When we hear the expression “stem cells”, we tend to think of cells from animals or patients that are used to treat diseases or promote regeneration. However, stem cells are also present in plants. The growing tips of plants are called meristems and they are reservoirs of plant stem cells. A meristem is formed at the base of each leaf and can remain dormant as a small bud or be activated and give rise to a whole new branch. Gardeners know that pruning leaves can activate the buds and help transform a single stem plant into a multi-branched bush, but the exact mechanisms that govern branch formation are not fully understood.
The recent paper “Strigolactone Can Promote or Inhibit Shoot Branching by Triggering Rapid Depletion of the Auxin Efflux Protein PIN1 from the Plasma Membrane” published in PLOS Biology by Naoki Shinohara and colleagues has uncovered an important novel pathway that regulates the formation of branches in plants. The researchers based their work on an existing model which states that the plant growth hormone auxin is a central regulator of branch formation. Auxin levels are highest in activated buds because this is where auxin is produced. Auxin then flows to the roots, where auxin levels are low (“auxin sinks“). The removal of auxin from the activated bud allows for further auxin production and thus creates a continuous auxin flow pattern. This is thought to establish a positive feedback loop for the activated bud, which then ultimately results in the formation of branch emanating from the activated bud. This model is called the “auxin transport canalization” and is explained in an excellent accompanying article “Transforming a Stem into a Bush” by Amy Coombs, also published in PLOS Biology.
Once an activated bud initiates the positive auxin feedback loop, it also becomes necessary to inhibit the branch formation from other buds. If all the buds in a plant started making branches at once, the plant’s resources would probably become depleted very quickly, possibly resulting in the chaotic formation of too many suboptimal branches. There is a clearly a need for a system that allows some activated buds to go on to make branches, while putting the brake on other buds so that they bide their time. The details of such a fine-tuned balance of selected activation and inhibition have been a bit of a mystery, but the work by Shinohara and colleagues is a major step forward in unraveling this puzzle.
The researchers show that the plant hormone strigolactone removes the auxin export protein PIN1 from the cell surface and increases its degradation. Therefore, a plant without strigolactone would have more PIN1, sustain greater auxin flux and thus increase branching. Genetically engineered plants that do not produce strigolactone did indeed show more branch formation. When the researchers added back synthetic strigolactone (called GR24), they were able to suppress the excessive branch formation. However, the researchers also obtained a somewhat counter-intuitive result: When they gave GR24 to plants with defective auxin transport, low doses of GR24 actually helped branch formation and only higher doses suppressed branch formation. The problem with these results is that the synthetic strigolactone also severely impacted the general growth of the plants (not just branch formation) in the auxin transport mutants, and it is difficult to interpret whether the subtle differences between low and high doses were just generalized effects due to reduced overall plant health or whether they were truly related to aberrant branching.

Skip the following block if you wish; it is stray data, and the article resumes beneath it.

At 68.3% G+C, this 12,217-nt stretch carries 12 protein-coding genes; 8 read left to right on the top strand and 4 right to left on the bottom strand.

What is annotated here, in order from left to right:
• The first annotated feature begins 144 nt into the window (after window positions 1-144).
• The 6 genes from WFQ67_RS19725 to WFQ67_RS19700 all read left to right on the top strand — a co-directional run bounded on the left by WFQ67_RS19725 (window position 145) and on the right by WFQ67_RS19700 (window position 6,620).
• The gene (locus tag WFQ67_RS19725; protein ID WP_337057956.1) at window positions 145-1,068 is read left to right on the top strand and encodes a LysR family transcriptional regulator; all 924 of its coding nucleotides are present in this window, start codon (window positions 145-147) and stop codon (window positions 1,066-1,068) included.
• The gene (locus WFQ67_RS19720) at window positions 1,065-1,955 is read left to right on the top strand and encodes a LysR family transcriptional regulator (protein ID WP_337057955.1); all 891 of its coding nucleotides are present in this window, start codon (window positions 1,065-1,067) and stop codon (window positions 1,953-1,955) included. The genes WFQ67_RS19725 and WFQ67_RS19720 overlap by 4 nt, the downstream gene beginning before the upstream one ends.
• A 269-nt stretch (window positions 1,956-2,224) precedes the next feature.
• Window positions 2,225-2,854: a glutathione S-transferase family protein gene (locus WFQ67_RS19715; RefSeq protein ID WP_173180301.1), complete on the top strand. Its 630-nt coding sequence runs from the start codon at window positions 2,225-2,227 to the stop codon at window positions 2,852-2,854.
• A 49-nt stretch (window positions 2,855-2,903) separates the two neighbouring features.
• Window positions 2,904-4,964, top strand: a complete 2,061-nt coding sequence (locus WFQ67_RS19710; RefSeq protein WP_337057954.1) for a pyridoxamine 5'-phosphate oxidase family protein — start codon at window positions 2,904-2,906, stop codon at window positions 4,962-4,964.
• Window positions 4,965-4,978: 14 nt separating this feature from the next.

The oddly opposite results obtained with low dose and high dose GR24 treatment are probably going to raise some controversy, and as Amy Coombs pointed out, not all scientists agree with the auxin transport canalization theory of branch formation in plants. This is not the first study to propose an interaction between strigolactone and auxin as regulators of plant branch formation, but it is one of the most comprehensive papers in this area. It includes a mathematical model of the interaction between these two regulators, tests the model with experiments and identifies a novel cellular mechanism for how strigolactone reduces PIN1. These results do suggest that plants have a very finely-tuned system involving at least two hormones, auxin and strigolactone, that act together to promote branch formation in some buds, while suppressing bud formation in others. As a stem cell biologist who works with mammalian stem cells, I am quite intrigued by this fascinating interplay between activating and suppressing hormones in plants that permit a self-organized branch formation. In mammals, we still do not fully understand how during development, some embryonic stem cells commit to one lineage and form organs such as a heart, while also preventing other stem cells in the developing embryo to form a second or third heart in other areas. It is quite likely that developing mammalian embryonic stem cells also depend on positive feedback loops and inhibitory systems, similar to what the researchers found in the plants. Many major discoveries in cell biology and molecular biology are first made in plants and we then discover similar principles of regulation in animals and humans.
Image credit: Panel from Figure 5 of the PLOS Biology (2013) paper by Shinohara N., et al, Green indicates the PIN protein and magenta shows the autofluorescence of chloroplasts
Shinohara, N., Taylor, C., & Leyser, O. (2013). Strigolactone Can Promote or Inhibit Shoot Branching by Triggering Rapid Depletion of the Auxin Efflux Protein PIN1 from the Plasma Membrane PLoS Biology, 11 (1) DOI: 10.1371/journal.pbio.1001474